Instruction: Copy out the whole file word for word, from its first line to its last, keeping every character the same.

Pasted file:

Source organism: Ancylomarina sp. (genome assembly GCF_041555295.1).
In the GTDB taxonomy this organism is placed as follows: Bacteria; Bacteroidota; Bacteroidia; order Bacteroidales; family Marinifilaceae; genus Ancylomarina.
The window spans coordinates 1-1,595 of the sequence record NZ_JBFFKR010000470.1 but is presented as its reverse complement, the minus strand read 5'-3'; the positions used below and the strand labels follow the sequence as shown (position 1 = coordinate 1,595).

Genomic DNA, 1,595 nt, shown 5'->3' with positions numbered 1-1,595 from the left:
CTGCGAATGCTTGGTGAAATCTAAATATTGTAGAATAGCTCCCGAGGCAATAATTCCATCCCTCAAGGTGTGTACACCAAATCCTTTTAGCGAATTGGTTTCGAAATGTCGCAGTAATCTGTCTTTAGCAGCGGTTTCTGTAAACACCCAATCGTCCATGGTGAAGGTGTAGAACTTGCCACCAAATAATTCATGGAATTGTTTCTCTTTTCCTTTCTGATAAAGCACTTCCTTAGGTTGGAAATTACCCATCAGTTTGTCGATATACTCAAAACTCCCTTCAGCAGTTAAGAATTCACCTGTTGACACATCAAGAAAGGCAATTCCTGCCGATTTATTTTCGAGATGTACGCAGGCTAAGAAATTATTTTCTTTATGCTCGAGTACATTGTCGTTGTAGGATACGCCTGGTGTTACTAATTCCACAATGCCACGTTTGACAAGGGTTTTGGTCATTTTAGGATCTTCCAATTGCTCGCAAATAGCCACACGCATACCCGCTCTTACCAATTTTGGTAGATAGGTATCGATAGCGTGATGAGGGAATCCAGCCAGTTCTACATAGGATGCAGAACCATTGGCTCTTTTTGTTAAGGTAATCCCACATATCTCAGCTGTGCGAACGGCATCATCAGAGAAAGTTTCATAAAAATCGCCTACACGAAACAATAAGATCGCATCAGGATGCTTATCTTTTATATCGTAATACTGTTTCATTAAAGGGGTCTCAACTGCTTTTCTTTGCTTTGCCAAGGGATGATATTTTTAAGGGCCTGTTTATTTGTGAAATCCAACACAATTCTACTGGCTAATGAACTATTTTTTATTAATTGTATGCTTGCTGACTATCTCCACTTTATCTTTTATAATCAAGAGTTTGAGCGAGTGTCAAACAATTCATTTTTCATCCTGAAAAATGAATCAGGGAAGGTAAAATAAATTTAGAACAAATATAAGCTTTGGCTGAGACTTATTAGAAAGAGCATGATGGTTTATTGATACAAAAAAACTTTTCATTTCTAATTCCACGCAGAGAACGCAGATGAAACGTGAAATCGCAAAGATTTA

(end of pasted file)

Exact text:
Source organism: Ancylomarina sp. (genome assembly GCF_041555295.1).
In the GTDB taxonomy this organism is placed as follows: Bacteria; Bacteroidota; Bacteroidia; order Bacteroidales; family Marinifilaceae; genus Ancylomarina.
The window spans coordinates 1-1,595 of the sequence record NZ_JBFFKR010000470.1 but is presented as its reverse complement, the minus strand read 5'-3'; the positions used below and the strand labels follow the sequence as shown (position 1 = coordinate 1,595).

Genomic DNA, 1,595 nt, shown 5'->3' with positions numbered 1-1,595 from the left:
CTGCGAATGCTTGGTGAAATCTAAATATTGTAGAATAGCTCCCGAGGCAATAATTCCATCCCTCAAGGTGTGTACACCAAATCCTTTTAGCGAATTGGTTTCGAAATGTCGCAGTAATCTGTCTTTAGCAGCGGTTTCTGTAAACACCCAATCGTCCATGGTGAAGGTGTAGAACTTGCCACCAAATAATTCATGGAATTGTTTCTCTTTTCCTTTCTGATAAAGCACTTCCTTAGGTTGGAAATTACCCATCAGTTTGTCGATATACTCAAAACTCCCTTCAGCAGTTAAGAATTCACCTGTTGACACATCAAGAAAGGCAATTCCTGCCGATTTATTTTCGAGATGTACGCAGGCTAAGAAATTATTTTCTTTATGCTCGAGTACATTGTCGTTGTAGGATACGCCTGGTGTTACTAATTCCACAATGCCACGTTTGACAAGGGTTTTGGTCATTTTAGGATCTTCCAATTGCTCGCAAATAGCCACACGCATACCCGCTCTTACCAATTTTGGTAGATAGGTATCGATAGCGTGATGAGGGAATCCAGCCAGTTCTACATAGGATGCAGAACCATTGGCTCTTTTTGTTAAGGTAATCCCACATATCTCAGCTGTGCGAACGGCATCATCAGAGAAAGTTTCATAAAAATCGCCTACACGAAACAATAAGATCGCATCAGGATGCTTATCTTTTATATCGTAATACTGTTTCATTAAAGGGGTCTCAACTGCTTTTCTTTGCTTTGCCAAGGGATGATATTTTTAAGGGCCTGTTTATTTGTGAAATCCAACACAATTCTACTGGCTAATGAACTATTTTTTATTAATTGTATGCTTGCTGACTATCTCCACTTTATCTTTTATAATCAAGAGTTTGAGCGAGTGTCAAACAATTCATTTTTCATCCTGAAAAATGAATCAGGGAAGGTAAAATAAATTTAGAACAAATATAAGCTTTGGCTGAGACTTATTAGAAAGAGCATGATGGTTTATTGATACAAAAAAACTTTTCATTTCTAATTCCACGCAGAGAACGCAGATGAAACGTGAAATCGCAAAGATTTA